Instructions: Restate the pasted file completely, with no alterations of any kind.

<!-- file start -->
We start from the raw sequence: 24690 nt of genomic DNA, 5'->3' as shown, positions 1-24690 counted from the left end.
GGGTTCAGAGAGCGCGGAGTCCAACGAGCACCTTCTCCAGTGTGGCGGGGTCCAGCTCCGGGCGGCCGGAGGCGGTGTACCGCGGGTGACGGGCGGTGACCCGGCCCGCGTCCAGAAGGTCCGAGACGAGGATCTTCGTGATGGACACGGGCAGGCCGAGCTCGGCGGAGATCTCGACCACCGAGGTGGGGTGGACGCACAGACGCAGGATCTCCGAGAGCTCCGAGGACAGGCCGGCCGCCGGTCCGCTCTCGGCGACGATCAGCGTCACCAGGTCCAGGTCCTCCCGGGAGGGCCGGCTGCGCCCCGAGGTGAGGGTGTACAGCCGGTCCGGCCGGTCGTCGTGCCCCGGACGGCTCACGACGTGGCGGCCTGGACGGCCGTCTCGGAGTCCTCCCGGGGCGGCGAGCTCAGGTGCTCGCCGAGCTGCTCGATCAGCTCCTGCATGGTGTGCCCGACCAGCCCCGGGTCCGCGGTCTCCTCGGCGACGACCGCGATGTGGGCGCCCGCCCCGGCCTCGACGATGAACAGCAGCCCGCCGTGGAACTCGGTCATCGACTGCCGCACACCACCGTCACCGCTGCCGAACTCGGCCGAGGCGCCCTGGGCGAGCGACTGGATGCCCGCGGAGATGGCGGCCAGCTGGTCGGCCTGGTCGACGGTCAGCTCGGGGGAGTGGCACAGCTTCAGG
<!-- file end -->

We start from the raw sequence: 24690 nt of genomic DNA, 5'->3' as shown, positions 1-24690 counted from the left end.
GGGTTCAGAGAGCGCGGAGTCCAACGAGCACCTTCTCCAGTGTGGCGGGGTCCAGCTCCGGGCGGCCGGAGGCGGTGTACCGCGGGTGACGGGCGGTGACCCGGCCCGCGTCCAGAAGGTCCGAGACGAGGATCTTCGTGATGGACACGGGCAGGCCGAGCTCGGCGGAGATCTCGACCACCGAGGTGGGGTGGACGCACAGACGCAGGATCTCCGAGAGCTCCGAGGACAGGCCGGCCGCCGGTCCGCTCTCGGCGACGATCAGCGTCACCAGGTCCAGGTCCTCCCGGGAGGGCCGGCTGCGCCCCGAGGTGAGGGTGTACAGCCGGTCCGGCCGGTCGTCGTGCCCCGGACGGCTCACGACGTGGCGGCCTGGACGGCCGTCTCGGAGTCCTCCCGGGGCGGCGAGCTCAGGTGCTCGCCGAGCTGCTCGATCAGCTCCTGCATGGTGTGCCCGACCAGCCCCGGGTCCGCGGTCTCCTCGGCGACGACCGCGATGTGGGCGCCCGCCCCGGCCTCGACGATGAACAGCAGCCCGCCGTGGAACTCGGTCATCGACTGCCGCACACCACCGTCACCGCTGCCGAACTCGGCCGAGGCGCCCTGGGCGAGCGACTGGATGCCCGCGGAGATGGCGGCCAGCTGGTCGGCCTGGTCGACGGTCAGCTCGGGGGAGTGGCACAGCTTCAGG